1. People need forests to live
More than 1.6 billion people, including people in developed countries such as the United States, depend on forests for their livelihood to some degree. Out of these 1.6 billion, about 60 million are indigenous people who are completely dependent on forests for aspects of their survival such as food, water, and shelter.
Indigenous people from the Amazon Rainforest in Brazil
2. Clean water
In the United States, the sources of drinking water for almost 60% percent of the population are located in forests. Even urban areas such as New York City use water from forested areas. Trees help protect the lakes, rivers, and mountain streams we use for drinking water from harmful pollutants.
This forest is a source of clean water in Kentucky
3. Climate regulation
If you think deforestation in remote locations doesn’t affect you, think again. Large forests influence weather and precipitation patterns all over the world. In agricultural areas in South America, rainfall depends on the Amazon rainforest. The forest might even affect rainfall in the Great Plains, in the USA. Deforestation in Mongolia leads to harmful dust storms all over East Asia.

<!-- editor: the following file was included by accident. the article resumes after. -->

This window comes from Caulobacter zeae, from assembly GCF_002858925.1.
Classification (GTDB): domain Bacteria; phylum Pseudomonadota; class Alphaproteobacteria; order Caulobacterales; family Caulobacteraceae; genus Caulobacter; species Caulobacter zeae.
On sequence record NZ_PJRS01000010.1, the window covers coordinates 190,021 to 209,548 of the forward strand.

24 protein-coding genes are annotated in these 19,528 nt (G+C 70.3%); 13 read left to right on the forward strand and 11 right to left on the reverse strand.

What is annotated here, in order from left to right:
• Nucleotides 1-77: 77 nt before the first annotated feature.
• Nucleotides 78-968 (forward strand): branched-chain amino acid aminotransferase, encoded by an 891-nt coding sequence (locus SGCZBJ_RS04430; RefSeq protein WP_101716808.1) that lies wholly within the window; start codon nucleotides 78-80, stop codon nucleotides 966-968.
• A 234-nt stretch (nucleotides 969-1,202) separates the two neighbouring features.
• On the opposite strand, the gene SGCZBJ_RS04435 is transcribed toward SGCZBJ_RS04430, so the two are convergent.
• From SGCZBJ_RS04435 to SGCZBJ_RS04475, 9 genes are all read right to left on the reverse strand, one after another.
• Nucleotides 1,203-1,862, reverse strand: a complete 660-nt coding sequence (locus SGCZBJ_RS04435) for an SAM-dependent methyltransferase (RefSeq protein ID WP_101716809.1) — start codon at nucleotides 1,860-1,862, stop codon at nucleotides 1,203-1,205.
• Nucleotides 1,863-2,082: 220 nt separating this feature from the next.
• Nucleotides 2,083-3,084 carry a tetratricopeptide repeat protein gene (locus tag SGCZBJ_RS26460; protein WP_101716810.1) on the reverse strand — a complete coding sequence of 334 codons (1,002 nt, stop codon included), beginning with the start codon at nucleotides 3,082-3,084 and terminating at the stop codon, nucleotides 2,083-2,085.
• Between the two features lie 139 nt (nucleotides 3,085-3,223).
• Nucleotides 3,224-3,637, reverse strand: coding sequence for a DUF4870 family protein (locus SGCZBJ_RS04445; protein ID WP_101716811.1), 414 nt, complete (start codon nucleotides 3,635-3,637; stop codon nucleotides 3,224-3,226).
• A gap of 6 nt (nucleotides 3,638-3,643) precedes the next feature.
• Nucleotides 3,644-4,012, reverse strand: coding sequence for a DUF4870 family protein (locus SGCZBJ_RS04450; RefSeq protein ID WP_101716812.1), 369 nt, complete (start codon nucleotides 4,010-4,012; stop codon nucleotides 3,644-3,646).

Locally, forests matter even more. Small forests and even groups of trees planted in cities help regulate the local weather and keep cities from overheating.
The Amazon Rainforest affects precipitation throughout the Americas
4. Absorbing carbon dioxide
Everyone knows trees emit the oxygen we breathe, but their other important role is absorbing carbon dioxide. By absorbing carbon dioxide, trees cut down greenhouse gas emissions that are a cause of global warming. Global warming isn’t just a possible problem in the future; it can directly impact you today. For instance, in the summer of 2003, the hottest in 500 years, thousands of Europeans died from heat-related causes.
Trees absorb carbon dioxide and emit oxygen
5. Forest products
People need forests for products such as paper, lumber, and furniture. Special types of wood are used for products such as panama hats, rubber, medicine, and even chewing gum. Deforestation could cause the cost of these products to rise tremendously.
Harvesting latex from a rubber tree
Would you like to know more?
You can read more about the benefits of forests by clicking these links:
Plant Trees at Home for the Planet: https://www.homeadvisor.com/r/plant-trees-at-home-for-the-planet/
10 reasons forests matter: http://blog.nature.org/conservancy/2010/12/04/top-ten-reasons-why-forests-matter/
How forests keep water sources in the United States clean: http://www.ajc.com/news/news/opinion/trees-play-key-role-in-purifying-our-water/nQfd7/
How tropical forests help against global warming: http://www.ucsusa.org/global_warming/solutions/stop-deforestation/tropical-deforestation-and-1.html#.VbKaH_lVjbo
Comprehensive article about deforestation: http://www.livescience.com/27692-deforestation.html